On the Street Where You Live: A Tribute to Kara Laczynski and Donald W. Gore, Part I



Memories are conjured up when we recall both past pleasant events and those that have been painful. During my childhood, in which I was a semi-permanent resident of two Connecticut hospitals, subliminally there was ever present piped in music. Many of the Broadway musicals, Oklahoma, My Fair Lady, South Pacific etc. of the late 50s and early 60’s were played to cheer the sick with a “zippy tune,” essentially elevator music. It worked! They always lifted my spirits as a child. 

I was recently re-acquainted with the song, “On the Street Where you Live,” a Vic Damone ballad of the early 60s. The title of this song recreated the most unsettling memories during December 2019 when I was a frequent passenger of Connecticut’s ADA Paratransit Service for work, errands, and medical appointments while recovering from an unfortunate injury. 

The service was a lifeline for resuming employment, however, it presented many inconveniences. I never knew from day to day what areas I was travelling on this shared ride service. One morning, the van driver drove to Evergreen Avenue in the West End of Hartford. It was the street where my Dad was gunned down on April 17, 1981. I hadn’t been there in years and I was not prepared for it.

I wanted the passenger, a young girl, to hurry up so that we could get out of there quickly. I was shaken, and curious at the same time, because I never knew the exact location, the specific apartment building on the street where my Dad’s murder occurred.

I had to endure the same ride two more times that month. Although I shared my story with the driver, the company didn’t care, and wasn’t willing to make changes.

And then it occurred to me in the recesses of my mind…

There was another heinous crime on the same street, Evergreen Ave., six years later. It was a case that I helped provide family support when I was involved with Survivors of Homicide, Inc. of Connecticut. The robbery gone wrong, strangulation and murder of Kara Laczynski, a young, bright, newly hired reporter of the Journal Inquirer Newspaper happened right there on Evergreen Ave. 

Coincidence or Karma?

As I researched the details of the Kara Laczynnski case, I was truly struck by the significance of several  coincidences.

Not only was my Dad and Kara killed on the same exact street, but Kara and I share the birthdate of December 24th. In addition, she was murdered on Christmas Eve which would have been her 25th birthday.

Kara was intending to report to work at the newspaper that morning.

My Dad was in the area to collect funds from those he sold second hand cars as a means of transportation, a side business that evolved from his main business of auto body repair.

Of the two perpetrators in Kara’s murder, the second murderer involved, Willie Askew, was arrested and charged with her murder on April 17, 1989  the same date as my Dad’s murder, April 17th, 8 years later.

Robbery was the motive in both Kara’s and my Dad’s murders and both murder trials were considered unprecedented in their own right. 

In my Dad’s case the prosecutor used the rarely used legal concept of joinder:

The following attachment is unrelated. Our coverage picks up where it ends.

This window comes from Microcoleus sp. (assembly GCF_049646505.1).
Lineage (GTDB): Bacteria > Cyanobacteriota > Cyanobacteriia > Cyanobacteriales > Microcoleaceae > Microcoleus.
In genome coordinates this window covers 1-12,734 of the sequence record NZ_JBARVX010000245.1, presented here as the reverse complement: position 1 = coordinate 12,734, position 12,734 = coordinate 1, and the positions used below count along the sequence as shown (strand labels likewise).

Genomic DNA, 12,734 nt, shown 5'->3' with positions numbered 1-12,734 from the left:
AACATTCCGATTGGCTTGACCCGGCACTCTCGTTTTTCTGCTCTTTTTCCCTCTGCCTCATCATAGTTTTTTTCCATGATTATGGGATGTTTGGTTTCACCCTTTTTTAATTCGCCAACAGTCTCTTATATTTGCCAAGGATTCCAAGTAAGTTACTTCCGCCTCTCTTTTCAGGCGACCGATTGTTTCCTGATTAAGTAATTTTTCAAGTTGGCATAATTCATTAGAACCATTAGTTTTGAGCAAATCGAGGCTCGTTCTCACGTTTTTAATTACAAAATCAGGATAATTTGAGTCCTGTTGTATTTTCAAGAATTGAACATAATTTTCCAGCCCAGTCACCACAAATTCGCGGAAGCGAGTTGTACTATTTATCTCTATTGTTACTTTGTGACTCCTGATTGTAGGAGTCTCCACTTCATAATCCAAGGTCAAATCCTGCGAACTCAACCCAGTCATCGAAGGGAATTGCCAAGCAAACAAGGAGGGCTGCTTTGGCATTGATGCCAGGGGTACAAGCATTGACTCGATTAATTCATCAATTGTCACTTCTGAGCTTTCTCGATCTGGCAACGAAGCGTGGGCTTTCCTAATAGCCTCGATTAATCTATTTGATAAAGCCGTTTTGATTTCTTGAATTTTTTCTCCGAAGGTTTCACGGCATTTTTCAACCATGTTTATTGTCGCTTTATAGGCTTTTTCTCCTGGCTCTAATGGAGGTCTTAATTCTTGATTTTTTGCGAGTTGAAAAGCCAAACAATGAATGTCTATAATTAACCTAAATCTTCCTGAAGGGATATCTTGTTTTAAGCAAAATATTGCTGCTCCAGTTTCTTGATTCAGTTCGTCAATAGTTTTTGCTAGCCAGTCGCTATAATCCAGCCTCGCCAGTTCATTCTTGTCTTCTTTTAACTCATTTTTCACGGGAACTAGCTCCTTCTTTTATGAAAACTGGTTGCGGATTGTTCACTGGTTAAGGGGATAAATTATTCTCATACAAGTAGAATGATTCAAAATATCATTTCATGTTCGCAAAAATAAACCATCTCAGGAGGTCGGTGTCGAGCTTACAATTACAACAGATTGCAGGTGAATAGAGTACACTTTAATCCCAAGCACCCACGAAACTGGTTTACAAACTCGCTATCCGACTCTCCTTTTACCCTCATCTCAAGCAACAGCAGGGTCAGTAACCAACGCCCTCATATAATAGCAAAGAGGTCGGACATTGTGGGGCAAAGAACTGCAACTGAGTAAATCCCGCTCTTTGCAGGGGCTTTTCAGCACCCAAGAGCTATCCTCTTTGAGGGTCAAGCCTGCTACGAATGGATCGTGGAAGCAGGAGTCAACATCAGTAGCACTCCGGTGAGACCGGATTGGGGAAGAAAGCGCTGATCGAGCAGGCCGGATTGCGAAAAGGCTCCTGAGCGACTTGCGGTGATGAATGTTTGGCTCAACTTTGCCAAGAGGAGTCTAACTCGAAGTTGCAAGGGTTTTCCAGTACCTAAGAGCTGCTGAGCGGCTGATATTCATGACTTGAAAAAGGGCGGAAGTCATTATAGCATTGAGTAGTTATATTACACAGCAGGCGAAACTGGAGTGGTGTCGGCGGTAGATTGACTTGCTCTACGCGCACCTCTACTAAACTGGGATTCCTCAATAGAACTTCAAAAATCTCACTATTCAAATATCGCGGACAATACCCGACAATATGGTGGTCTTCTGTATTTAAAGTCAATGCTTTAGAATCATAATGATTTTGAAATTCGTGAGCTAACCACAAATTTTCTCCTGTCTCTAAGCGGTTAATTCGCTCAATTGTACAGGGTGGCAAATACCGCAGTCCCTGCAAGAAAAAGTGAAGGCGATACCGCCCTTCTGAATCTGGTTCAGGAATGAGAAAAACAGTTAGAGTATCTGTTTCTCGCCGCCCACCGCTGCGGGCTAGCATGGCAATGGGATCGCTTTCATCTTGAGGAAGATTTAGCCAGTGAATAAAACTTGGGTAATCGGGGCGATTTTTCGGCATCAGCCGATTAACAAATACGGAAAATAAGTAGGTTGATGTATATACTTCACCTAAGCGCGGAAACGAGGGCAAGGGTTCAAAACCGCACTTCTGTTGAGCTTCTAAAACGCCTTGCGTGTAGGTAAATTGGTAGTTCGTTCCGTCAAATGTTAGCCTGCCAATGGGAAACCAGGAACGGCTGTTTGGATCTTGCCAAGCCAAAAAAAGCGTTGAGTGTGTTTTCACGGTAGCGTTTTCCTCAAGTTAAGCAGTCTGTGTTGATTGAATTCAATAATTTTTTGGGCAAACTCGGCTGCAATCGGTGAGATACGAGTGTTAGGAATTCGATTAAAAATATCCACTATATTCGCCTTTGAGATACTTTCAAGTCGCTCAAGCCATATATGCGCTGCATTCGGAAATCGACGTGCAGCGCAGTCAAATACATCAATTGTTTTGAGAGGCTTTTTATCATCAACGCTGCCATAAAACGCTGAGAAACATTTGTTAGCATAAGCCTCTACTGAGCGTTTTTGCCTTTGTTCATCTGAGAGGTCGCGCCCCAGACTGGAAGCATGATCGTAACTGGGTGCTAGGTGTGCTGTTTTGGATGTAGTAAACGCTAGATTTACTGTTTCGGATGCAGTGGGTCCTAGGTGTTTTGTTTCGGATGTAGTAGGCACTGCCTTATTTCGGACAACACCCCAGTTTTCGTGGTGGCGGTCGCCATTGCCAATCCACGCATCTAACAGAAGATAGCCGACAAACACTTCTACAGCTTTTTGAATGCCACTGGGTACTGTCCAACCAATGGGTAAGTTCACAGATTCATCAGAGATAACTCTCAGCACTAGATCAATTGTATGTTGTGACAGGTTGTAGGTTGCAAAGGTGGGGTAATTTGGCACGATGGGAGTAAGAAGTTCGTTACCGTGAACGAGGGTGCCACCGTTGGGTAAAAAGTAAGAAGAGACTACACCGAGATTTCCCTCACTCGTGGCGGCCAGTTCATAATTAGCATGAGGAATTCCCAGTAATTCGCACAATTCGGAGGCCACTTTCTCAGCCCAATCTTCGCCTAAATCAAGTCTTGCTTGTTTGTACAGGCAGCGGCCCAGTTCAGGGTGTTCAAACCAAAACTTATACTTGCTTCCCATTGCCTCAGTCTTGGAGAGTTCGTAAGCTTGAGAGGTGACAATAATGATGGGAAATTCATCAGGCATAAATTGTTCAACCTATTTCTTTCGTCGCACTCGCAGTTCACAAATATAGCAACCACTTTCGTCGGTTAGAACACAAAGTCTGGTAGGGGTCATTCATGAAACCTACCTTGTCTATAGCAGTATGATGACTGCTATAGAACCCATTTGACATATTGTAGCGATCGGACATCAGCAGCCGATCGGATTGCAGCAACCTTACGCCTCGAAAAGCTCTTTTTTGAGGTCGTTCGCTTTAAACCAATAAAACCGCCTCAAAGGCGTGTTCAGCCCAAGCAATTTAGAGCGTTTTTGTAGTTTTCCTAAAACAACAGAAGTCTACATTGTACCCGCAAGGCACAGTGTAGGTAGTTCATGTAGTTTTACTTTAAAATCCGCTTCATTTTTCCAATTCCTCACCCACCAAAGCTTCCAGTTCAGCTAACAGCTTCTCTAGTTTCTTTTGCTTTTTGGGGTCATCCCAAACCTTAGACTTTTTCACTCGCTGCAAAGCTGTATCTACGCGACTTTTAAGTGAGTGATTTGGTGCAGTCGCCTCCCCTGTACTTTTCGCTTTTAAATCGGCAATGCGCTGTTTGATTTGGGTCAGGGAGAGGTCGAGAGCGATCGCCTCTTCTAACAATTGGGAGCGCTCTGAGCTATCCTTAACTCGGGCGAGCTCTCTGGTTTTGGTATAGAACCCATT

“Whenever two or more cases are pending at the same time against the same party in the same court for offenses of the same character, counts for such offenses may be joined in one information unless the court orders otherwise.”  (CT Gen Stat § 54-57 (2015) 

Because there were two defendents, two murder trials were held simulateously with one jury in 1981.  In some circles, this legal maneuver was viewed as helping to secure conviction of the murderer of Donald Gore since the second case, accessory to murder, was weaker. 

In the Kara Laczynski case, defendants Joseph Lomax and Willie Askew  were tried three times. Results spoke clearly despite the State’s Attorney’s belief that Lomax killed Kara during a bungled burglary ….“thirty six different men and women have examined the evidence and have been unable to say we have proven the defendant’s guilt beyond a reasonable doubt,” said State’s Attorney John M. Bailey, Jr. A fourth trial would have been unprecedented and raised legal issues about how many times a suspect may be tried on the same charges. (See Part two for the reasons that truly contributed to the mistrials.)


The Mystery of Evergreen Avenue and My Dad’s Murder

In the early 1980’s the West End of Hartford, CT was a hub of activity. With a mix of culture, history, businesses, including the Mark Twain House, the multicultural bookstore/eatery known as Reader’s Feast, a huge movie theater on Sisson Ave. bordering Evergreen, and Elizabeth Park which was created in 1895 when Charles N. Pond gave his estate to the Evergreen  Hartford Parks Commission.The park includes the oldest and one of the largest municipal rose gardens in the United States as well as a number of recreational facilities.   

The area also included banks, bars, insurance companies, fast food places, apartment buildings and stately homes within the Sisson-South Whitney Historic District built between 1890 and 1939 as a streetcar suburb converted from farmland. Many of the homes on Evergreen are now a mixture of Revivalist style wood framed homes with big porches and small brick apartment buildings. In fact, 34 Evergreen Ave. was one such revivalist home built in 1900 by architect William H. Scoville in the Queen Anne style with robin egg blue shingles and became the 100th entry for Connecticut’s Historic Buildings. 

History and nostalgia often give us warm and fuzzy feelings, but not when one street is associated with two murders in one decade.


Background of My Dad’s Murder

On the night of April 17, 1981, my Dad left home after dinner as he often did to conduct more business; he collected money from customers to whom he sold reliable transportation after managing his auto repair business during the day. This particular night was no different than any other, however, it would be a heartbreaking night for my mother.